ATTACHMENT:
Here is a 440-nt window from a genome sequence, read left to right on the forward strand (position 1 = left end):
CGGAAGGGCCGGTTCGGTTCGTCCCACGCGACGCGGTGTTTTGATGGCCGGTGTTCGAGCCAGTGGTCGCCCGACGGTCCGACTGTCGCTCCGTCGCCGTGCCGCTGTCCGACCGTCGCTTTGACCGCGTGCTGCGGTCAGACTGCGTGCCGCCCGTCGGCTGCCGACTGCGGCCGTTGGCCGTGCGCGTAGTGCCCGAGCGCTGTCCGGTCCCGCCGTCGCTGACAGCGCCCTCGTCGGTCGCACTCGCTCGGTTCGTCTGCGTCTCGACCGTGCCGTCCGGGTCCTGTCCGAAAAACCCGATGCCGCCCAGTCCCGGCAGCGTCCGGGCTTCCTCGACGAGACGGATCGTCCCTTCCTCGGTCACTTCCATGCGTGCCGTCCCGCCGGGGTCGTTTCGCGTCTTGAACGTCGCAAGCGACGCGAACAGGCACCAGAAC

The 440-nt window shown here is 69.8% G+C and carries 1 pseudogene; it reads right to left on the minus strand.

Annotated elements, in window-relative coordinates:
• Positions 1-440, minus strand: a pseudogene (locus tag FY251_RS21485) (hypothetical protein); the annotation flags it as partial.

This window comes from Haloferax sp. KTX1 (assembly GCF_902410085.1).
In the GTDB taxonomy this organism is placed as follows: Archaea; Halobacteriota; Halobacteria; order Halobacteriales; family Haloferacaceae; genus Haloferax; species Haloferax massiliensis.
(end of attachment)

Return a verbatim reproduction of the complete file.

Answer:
Here is a 440-nt window from a genome sequence, read left to right on the forward strand (position 1 = left end):
CGGAAGGGCCGGTTCGGTTCGTCCCACGCGACGCGGTGTTTTGATGGCCGGTGTTCGAGCCAGTGGTCGCCCGACGGTCCGACTGTCGCTCCGTCGCCGTGCCGCTGTCCGACCGTCGCTTTGACCGCGTGCTGCGGTCAGACTGCGTGCCGCCCGTCGGCTGCCGACTGCGGCCGTTGGCCGTGCGCGTAGTGCCCGAGCGCTGTCCGGTCCCGCCGTCGCTGACAGCGCCCTCGTCGGTCGCACTCGCTCGGTTCGTCTGCGTCTCGACCGTGCCGTCCGGGTCCTGTCCGAAAAACCCGATGCCGCCCAGTCCCGGCAGCGTCCGGGCTTCCTCGACGAGACGGATCGTCCCTTCCTCGGTCACTTCCATGCGTGCCGTCCCGCCGGGGTCGTTTCGCGTCTTGAACGTCGCAAGCGACGCGAACAGGCACCAGAAC

The 440-nt window shown here is 69.8% G+C and carries 1 pseudogene; it reads right to left on the minus strand.

Annotated elements, in window-relative coordinates:
• Positions 1-440, minus strand: a pseudogene (locus tag FY251_RS21485) (hypothetical protein); the annotation flags it as partial.

This window comes from Haloferax sp. KTX1 (assembly GCF_902410085.1).
In the GTDB taxonomy this organism is placed as follows: Archaea; Halobacteriota; Halobacteria; order Halobacteriales; family Haloferacaceae; genus Haloferax; species Haloferax massiliensis.